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Off-Balance Sheet: Subprime Goes Rancid


The subprime mortgage sector has been beaten, battered, and bruised in recent days, driving the Dow down to a hair above 12,000.


Relax, it's only money. Here in the 'Ville we like to keep things smart, but we also love to laugh. All work and no know how it goes. With that in mind we give you The "Off-Balance Sheet," a place where Minyans can experience humorous takes on the world of finance, personal stories from our Professors and Minyans and all the other stuff that makes life worth living. So take a break from the flickering ticks and dive in.

The subprime mortgage sector has been beaten, battered, and bruised in recent days, driving the Dow down to a hair above 12,000.

New Century Financial (NEW), at the epicenter of the subprime meltdown as the nation's second-largest subprime lender, is expected to file for bankruptcy any moment and the NYSE delisted its stock on Tuesday.

New Century's logo boasts the tagline: A New Shade of Blue Chip. I believe that shade is more commonly referred to as "s--t brown."

Now, the U.S. Attorney's Office for the Central District of California is conducting a criminal inquiry into trading in New Century securities as well as accounting errors, just the latest news to add to the fiasco that is this:

Subprime loans have cost many people and companies dearly, and no one I spoke to on Wall Street was in much of a mood to talk about it.

I wanted to know if there were any opportunities amidst the wreckage; if there were deals to be had, or if vulture investing in this area was simply a bad idea.

I made my way up to Madison Avenue and 80th Street to discuss the subprime disaster with Stu Esposito, the only person willing to sit down with me and talk.

"Justin, we deal in prime only. Nothing less," Stu began.

"So, you've never had any exposure to the subprime market?" I asked.

"I mean, I've tasted it when I was in the military, of course. And I've obviously eaten it in hot dogs and hamburgers, but no, as a general rule, I don't buy anything less than prime when I'm at the market," he said.

Hot dogs? Hamburgers? Thoroughly confused, I consulted my notes to try and make heads or tails of what Stu was talking about.

"So, what you're saying is, you've always insisted on income verification, higher FICO scores, and reasonably substantial down payments?"

Stu looked at me like I had two heads.

"We run a cash-and-carry operation, here. You come in for a porterhouse, you got the money to pay for it, who am I to ask for a W-2?"

Oops. In my rush to meet a tight deadline, I had accidentally scheduled an interview with the head buyer at venerable New York butcher shop, Lobel's.



"Anyway, can I get you anything? A nice filet? A club steak? We also have some beautiful venison today," Stu inquired.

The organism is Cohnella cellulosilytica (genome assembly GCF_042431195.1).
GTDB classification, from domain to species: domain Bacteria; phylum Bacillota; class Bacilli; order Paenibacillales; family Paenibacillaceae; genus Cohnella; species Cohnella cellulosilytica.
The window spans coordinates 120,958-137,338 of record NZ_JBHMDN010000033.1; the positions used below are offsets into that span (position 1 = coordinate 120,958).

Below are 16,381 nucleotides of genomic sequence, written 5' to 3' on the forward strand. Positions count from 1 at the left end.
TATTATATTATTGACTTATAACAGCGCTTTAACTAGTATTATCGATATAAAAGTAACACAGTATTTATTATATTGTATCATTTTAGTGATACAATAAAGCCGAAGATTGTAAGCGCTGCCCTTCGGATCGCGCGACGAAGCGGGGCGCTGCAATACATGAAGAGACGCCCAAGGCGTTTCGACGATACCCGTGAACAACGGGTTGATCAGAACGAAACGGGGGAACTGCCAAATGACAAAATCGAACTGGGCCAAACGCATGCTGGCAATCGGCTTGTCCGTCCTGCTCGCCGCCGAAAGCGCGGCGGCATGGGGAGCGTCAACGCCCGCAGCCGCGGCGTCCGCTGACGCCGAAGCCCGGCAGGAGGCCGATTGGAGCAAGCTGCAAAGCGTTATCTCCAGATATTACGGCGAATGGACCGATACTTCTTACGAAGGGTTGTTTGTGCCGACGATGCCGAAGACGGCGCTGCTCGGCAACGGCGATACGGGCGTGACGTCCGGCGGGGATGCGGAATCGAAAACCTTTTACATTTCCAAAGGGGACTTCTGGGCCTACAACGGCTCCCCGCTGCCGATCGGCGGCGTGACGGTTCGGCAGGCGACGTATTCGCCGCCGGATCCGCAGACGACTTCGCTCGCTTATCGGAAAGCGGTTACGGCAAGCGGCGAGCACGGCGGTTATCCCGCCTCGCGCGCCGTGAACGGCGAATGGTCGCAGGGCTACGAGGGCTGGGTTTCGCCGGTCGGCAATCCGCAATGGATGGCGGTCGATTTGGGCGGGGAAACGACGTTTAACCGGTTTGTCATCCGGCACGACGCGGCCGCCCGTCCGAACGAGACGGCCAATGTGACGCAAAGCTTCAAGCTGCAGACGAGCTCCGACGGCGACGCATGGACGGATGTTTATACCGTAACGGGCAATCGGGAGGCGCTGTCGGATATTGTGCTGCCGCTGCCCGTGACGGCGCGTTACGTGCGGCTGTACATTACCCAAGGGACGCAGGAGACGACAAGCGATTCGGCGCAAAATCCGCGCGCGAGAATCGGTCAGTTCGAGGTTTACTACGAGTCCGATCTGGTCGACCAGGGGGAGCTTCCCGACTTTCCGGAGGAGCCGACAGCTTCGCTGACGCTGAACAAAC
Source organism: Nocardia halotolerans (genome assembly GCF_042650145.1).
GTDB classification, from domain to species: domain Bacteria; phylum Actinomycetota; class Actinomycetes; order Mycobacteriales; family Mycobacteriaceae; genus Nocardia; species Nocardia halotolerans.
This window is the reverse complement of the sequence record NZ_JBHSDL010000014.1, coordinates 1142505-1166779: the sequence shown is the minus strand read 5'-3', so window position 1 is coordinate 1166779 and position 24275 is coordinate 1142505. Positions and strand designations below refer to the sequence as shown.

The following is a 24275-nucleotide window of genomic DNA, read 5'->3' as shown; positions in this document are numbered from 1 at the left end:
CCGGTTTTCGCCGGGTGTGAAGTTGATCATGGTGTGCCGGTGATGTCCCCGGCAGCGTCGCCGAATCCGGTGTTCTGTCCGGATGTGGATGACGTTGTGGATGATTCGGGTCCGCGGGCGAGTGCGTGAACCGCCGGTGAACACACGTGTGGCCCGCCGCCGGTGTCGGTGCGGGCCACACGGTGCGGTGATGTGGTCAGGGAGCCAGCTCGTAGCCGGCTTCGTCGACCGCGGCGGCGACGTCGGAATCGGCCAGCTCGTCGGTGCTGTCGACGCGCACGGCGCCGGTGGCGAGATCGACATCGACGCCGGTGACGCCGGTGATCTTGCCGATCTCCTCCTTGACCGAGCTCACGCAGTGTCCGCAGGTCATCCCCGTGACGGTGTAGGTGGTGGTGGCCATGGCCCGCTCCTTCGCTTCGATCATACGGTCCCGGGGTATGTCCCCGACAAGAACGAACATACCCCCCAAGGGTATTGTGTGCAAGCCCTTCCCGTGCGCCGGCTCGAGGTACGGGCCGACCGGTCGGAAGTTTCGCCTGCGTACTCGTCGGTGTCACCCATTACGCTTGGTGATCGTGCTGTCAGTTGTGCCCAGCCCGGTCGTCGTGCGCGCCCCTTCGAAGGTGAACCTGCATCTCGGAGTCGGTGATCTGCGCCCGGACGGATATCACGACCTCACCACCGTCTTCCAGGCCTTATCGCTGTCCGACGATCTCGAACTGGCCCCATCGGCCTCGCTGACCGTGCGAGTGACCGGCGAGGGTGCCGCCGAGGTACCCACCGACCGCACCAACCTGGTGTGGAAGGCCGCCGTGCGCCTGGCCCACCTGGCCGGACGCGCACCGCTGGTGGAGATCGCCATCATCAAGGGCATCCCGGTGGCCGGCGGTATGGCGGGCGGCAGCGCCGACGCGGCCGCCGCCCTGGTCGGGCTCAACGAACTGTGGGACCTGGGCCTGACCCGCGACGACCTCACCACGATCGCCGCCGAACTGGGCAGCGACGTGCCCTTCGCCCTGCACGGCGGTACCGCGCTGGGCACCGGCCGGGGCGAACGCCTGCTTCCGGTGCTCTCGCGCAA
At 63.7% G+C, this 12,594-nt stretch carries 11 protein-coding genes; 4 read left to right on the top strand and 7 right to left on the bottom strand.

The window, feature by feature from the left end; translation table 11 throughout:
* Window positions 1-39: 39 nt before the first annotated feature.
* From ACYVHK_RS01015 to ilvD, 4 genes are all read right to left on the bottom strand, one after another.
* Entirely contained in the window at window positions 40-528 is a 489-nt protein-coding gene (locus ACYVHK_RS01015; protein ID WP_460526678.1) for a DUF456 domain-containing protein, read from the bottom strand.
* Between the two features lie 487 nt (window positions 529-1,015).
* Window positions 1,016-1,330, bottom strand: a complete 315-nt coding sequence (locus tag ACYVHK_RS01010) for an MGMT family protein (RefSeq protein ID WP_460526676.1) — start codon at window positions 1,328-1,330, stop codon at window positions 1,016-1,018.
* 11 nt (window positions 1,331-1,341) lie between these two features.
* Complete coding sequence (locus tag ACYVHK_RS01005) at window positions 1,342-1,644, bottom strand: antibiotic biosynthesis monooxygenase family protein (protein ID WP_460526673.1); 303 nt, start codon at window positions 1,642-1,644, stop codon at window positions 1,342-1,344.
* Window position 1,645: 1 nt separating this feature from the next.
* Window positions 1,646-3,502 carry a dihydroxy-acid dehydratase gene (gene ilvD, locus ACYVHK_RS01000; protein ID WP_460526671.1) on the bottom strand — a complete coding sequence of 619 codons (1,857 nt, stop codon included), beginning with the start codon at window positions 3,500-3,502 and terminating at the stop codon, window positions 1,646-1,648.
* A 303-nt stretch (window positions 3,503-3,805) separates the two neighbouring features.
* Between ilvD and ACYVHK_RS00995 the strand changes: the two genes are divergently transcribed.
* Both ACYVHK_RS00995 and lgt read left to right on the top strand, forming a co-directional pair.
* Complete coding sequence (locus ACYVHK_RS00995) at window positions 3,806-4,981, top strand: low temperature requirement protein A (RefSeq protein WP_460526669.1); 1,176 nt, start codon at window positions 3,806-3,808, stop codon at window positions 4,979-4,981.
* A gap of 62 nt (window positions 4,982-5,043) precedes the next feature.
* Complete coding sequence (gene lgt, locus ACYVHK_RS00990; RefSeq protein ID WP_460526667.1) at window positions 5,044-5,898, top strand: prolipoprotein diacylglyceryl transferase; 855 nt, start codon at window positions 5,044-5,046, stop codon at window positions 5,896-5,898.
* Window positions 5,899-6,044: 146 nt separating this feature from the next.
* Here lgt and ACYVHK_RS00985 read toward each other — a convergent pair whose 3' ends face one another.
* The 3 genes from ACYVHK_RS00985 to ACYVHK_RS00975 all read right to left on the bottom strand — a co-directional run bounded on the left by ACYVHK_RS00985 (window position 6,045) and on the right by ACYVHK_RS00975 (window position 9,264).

Beyond embarrassed, I ordered a 14 oz. boneless strip steak, two dry-aged Wagyu hip sirloins, and a one-and-a-half pound capon breast. Then I headed back to the office with my tail between my legs and enough meat for the rest of the week.

I turned to Minyanville's all-around financial sage, Kevin Depew, for answers:

I'd recommend a simple marinade for the beef-just a bit of lemon juice, about a cup of olive oil, and a salt-and-pepper rub. As far as the capon goes, I'd go as basic as possible. Let the flavor of the meat take center stage.

Actually, I don't need recipes. I want to know what you think about the subprime mess.

It is a mess. Only prime has the optimal amount of marbling, a nice, firm texture, and the deep red color you want. You start getting into subprime grades like utility, commercial, cutter, and canner, you're not going to be happy.

No, Kevin-the subprime mortgage mess.

Oh. Why didn't you say so in the first place? It all started with hyper-aggressive selling and borrowing during the housing boom. Everyone wanted in because it was supposedly fast, easy money. Now that the bottom's fallen out, the fingers are pointing all over the place. But, if you were a lender, would you give a mortgage to someone who didn't even have a verifiable income? Of course not. But that's what was happening.

Wow. That was really insightful. Thank you.

Now, let me ask you something. A boneless strip steak? What the hell is wrong with you? The bone gives you much more flavor. You obviously haven't spent much time in the kitchen.


Get out of my sight, greenhorn.

I went home, prepared the marinade exactly the way Kevin suggested, and broiled the boneless strip at high heat for seven minutes on each side.

It was delicious. That Depew guy really knows what he's talking about.
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